|Assembly Bill 1093 (Jones-Sawyer), which would authorize California notaries to perform remote online notarization (RON) in California, remains a work in progress and the legislation’s future remains uncertain. The CLTA has been obtaining input from its members and is working with the Legislature to resolve concerns that the bill would have a detrimental impact on Californians and the state’s real estate industry, primarily stemming from the legislation’s prohibition on interstate recognition of RON conducted outside California under certain circumstances.|
Assembly Bill 1093 was most recently amended on June 13th to require, commencing in 2025, that a principal located in California use only a California notary when opting for RON. To implement this requirement, the bill requires that online notarizations would have to include location verification that includes, at a minimum, a prompt to ask the principal if they are in California at the time of the online notarial act. If an online notarization platform hosts notaries licensed both within and outside of California, the bill would direct the platform to maintain functionality to ensure that a principal located in California be directed to a California notary for RON. The bill would also require that the principal’s recorded response be stored with other records of the transaction that will be conclusive (absent fraud or coercion) of the principal’s location. The recent amendments also provide that, prior to January 1, 2025, an online notarization platform is not authorized for use in California and a California notary public shall not provide online notarization for any principal prior to certification by the Secretary of State on its internet website that the Secretary of State’s technology project necessary to implement statutes related to online notarization is complete.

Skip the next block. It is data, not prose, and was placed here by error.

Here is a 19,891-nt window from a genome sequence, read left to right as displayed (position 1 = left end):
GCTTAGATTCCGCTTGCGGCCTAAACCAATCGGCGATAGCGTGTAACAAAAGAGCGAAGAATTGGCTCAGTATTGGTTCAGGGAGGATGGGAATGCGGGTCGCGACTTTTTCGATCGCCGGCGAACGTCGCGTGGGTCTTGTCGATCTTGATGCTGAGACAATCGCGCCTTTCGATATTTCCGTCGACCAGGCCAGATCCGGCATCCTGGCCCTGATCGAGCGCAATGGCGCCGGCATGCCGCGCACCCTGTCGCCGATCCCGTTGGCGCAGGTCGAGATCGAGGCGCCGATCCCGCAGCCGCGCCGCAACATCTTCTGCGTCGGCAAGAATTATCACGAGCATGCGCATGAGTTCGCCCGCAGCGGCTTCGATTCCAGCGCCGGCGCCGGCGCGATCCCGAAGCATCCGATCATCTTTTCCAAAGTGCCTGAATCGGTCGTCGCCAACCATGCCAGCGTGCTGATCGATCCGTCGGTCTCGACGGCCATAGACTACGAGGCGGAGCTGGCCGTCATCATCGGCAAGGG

The bill does recognize the proof or acknowledgment of an instrument made through online notarization by a notary public location outside California, but within the United States, made on or before December 31, 2024.
The bill also retains the creation of a private right of civil action against RON platforms under the most recent amendments, though the new language does limit who may bring such an action. Damages can be for the greater of actual damages or statutory damages of $250 per violation. This provision includes the award of costs and attorney’s fees and allows the action to be brought by the Attorney General, a city attorney, or a district attorney.
Congress is also considering a national approach to remote online notarization, the SECURE Notarization Act, which as of this writing last had over 100 sponsors in the House of Representatives.